Weaving in Southern Nigeria

by Lisa Aronson
Skidmore College

Aso iborun-nla (a large wrapper), Yoruba peoples, Nigeria. Photo by Lisa Aronson.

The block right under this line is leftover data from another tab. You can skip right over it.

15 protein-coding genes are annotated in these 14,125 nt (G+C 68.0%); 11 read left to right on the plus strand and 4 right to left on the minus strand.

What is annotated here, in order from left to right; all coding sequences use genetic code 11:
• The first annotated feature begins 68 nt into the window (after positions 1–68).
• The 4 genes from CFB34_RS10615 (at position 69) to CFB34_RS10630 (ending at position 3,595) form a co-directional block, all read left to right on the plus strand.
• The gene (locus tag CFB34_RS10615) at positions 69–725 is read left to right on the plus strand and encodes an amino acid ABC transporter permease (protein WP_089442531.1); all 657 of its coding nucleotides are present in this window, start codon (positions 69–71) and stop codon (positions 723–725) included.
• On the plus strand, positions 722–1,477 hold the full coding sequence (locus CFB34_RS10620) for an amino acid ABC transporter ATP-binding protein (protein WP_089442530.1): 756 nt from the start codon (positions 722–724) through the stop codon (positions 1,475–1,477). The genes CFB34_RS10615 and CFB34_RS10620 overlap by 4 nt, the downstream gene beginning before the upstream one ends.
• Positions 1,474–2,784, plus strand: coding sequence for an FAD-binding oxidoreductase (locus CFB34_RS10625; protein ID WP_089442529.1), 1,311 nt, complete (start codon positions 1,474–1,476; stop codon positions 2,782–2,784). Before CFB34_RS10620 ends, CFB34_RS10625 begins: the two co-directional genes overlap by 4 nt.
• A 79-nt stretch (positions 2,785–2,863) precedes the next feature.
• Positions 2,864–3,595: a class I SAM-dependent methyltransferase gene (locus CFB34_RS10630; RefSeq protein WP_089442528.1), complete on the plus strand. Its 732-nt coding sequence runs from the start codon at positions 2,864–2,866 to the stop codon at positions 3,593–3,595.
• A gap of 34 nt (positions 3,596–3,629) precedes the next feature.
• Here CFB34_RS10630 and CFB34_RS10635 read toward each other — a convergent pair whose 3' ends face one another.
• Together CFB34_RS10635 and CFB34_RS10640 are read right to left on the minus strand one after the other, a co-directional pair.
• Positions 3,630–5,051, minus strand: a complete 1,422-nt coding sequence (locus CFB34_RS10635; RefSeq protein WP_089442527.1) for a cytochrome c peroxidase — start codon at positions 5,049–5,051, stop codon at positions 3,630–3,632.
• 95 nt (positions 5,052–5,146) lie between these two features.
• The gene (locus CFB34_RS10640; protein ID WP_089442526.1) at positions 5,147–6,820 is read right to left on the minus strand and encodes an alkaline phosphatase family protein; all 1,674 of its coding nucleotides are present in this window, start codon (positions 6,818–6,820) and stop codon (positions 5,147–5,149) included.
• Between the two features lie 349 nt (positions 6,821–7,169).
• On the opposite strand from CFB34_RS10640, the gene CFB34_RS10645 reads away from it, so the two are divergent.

This is an example of the large wrapper known as the aso iborun-nla meaning “big covering cloth.” It combines the ooni (crocodile) motif with a shaki (shag) feature. The latter is created by weaving supplemental threads through a small grouping of warp threads, leaving the ends hanging in front. The shag is meant to be worn outward for visibility. It is associated with power, prestige, and things that are good. The word shaki means tripe, or inner lining of a cow's stomach, considered among the tastiest and most desired foods among the Yoruba. However, in oshugbo, shaki has the deeper metaphorical meaning of one's inner vulnerability and transparency to the spirits of the earth.